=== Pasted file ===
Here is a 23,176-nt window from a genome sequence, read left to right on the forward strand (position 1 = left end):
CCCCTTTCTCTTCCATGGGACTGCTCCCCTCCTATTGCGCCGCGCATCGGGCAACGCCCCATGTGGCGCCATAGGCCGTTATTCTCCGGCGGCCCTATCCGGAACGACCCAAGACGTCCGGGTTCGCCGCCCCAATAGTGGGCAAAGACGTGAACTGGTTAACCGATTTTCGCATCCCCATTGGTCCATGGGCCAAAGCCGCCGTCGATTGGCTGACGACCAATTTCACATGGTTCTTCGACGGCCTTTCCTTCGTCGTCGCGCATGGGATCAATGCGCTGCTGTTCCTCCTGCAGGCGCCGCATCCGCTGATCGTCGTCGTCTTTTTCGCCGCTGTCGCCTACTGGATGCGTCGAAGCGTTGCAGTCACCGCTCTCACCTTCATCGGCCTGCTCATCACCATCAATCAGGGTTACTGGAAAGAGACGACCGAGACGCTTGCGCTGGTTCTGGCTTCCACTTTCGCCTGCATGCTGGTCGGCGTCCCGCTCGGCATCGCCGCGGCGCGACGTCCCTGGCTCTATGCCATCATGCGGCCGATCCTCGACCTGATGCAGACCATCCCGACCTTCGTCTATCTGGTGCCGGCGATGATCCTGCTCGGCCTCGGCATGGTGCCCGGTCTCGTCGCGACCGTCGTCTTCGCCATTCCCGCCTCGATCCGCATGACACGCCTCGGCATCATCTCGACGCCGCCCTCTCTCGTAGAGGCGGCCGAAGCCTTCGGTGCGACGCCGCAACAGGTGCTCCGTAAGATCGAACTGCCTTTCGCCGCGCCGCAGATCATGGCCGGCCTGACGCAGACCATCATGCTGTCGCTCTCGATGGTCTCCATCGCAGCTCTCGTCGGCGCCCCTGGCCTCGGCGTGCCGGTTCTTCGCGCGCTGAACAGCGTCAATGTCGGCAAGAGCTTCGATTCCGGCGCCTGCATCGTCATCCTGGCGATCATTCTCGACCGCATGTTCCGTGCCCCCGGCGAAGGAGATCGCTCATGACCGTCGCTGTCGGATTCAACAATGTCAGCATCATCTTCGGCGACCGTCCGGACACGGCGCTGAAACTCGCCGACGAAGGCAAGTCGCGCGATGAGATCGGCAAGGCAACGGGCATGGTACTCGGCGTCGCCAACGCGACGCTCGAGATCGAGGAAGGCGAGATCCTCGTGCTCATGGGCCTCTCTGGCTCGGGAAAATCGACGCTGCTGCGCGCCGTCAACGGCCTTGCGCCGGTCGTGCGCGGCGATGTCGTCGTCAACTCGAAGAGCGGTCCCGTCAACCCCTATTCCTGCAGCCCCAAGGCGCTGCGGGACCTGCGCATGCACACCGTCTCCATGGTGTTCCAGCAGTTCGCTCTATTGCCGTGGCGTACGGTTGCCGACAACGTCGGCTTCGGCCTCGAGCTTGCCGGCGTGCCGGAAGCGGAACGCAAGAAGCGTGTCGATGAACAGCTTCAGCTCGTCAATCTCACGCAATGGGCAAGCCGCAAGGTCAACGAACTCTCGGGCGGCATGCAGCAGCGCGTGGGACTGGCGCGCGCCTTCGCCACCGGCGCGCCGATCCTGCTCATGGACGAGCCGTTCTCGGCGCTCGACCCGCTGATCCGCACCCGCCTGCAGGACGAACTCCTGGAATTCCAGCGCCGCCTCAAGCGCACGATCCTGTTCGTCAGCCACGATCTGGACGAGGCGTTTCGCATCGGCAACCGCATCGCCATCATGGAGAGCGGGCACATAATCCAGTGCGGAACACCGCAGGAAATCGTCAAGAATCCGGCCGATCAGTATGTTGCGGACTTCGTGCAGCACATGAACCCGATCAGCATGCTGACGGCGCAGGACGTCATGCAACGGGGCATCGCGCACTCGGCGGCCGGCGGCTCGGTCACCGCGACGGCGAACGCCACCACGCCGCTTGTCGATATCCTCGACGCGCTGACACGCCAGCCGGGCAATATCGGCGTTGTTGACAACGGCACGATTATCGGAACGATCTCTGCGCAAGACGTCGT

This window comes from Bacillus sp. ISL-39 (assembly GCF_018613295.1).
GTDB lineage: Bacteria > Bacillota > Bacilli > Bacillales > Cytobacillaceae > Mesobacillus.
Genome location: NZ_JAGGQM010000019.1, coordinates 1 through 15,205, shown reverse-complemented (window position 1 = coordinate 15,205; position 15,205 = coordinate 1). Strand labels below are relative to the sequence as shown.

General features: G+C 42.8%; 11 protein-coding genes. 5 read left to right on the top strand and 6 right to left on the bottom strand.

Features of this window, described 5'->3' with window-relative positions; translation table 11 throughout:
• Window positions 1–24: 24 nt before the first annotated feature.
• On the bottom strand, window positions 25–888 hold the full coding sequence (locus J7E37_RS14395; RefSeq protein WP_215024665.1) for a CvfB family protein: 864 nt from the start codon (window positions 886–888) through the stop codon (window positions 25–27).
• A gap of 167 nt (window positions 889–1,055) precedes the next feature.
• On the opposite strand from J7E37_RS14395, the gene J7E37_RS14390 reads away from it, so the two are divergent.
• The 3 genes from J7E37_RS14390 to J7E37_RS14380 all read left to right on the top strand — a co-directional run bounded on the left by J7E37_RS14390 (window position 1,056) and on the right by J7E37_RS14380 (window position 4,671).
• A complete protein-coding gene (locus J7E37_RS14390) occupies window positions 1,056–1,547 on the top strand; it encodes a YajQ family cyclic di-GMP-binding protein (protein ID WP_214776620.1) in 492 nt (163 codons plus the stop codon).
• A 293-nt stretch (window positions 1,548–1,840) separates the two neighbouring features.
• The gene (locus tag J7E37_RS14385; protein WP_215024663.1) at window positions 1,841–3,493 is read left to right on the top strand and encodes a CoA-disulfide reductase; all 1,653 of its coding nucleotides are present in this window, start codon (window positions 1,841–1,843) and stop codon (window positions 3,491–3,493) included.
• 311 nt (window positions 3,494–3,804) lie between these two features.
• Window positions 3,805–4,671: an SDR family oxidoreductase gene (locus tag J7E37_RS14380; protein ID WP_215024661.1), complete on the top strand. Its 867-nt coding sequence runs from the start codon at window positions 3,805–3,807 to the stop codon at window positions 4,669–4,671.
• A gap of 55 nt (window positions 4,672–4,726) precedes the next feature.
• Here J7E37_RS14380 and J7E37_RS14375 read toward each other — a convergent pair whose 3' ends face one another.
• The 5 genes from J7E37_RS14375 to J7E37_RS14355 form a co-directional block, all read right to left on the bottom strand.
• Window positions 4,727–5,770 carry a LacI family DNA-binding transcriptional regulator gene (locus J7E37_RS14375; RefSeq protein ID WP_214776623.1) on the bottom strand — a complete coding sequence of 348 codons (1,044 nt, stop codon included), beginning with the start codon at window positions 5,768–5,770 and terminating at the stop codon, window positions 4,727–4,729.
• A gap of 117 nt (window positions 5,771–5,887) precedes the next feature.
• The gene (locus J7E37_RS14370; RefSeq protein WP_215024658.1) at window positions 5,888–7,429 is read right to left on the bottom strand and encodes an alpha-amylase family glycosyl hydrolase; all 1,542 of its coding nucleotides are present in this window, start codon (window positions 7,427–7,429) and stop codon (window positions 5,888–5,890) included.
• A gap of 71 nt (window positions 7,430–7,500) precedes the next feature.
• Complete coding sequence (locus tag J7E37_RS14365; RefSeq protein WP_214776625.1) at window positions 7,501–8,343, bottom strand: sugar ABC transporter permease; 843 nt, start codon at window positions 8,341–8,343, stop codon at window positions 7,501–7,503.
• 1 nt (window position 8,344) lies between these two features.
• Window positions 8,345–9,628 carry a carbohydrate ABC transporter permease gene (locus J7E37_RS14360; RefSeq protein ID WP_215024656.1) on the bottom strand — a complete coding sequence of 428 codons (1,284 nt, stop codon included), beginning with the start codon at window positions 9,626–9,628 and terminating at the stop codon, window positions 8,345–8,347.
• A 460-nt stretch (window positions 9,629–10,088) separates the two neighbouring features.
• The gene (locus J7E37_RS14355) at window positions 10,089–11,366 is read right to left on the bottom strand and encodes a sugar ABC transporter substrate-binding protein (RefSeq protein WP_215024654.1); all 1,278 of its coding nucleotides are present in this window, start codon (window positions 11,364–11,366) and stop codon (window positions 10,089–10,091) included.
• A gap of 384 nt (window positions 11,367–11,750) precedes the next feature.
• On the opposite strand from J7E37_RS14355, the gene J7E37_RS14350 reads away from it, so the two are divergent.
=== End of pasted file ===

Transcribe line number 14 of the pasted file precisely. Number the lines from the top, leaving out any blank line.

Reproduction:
• A 293-nt stretch (window positions 1,548–1,840) separates the two neighbouring features.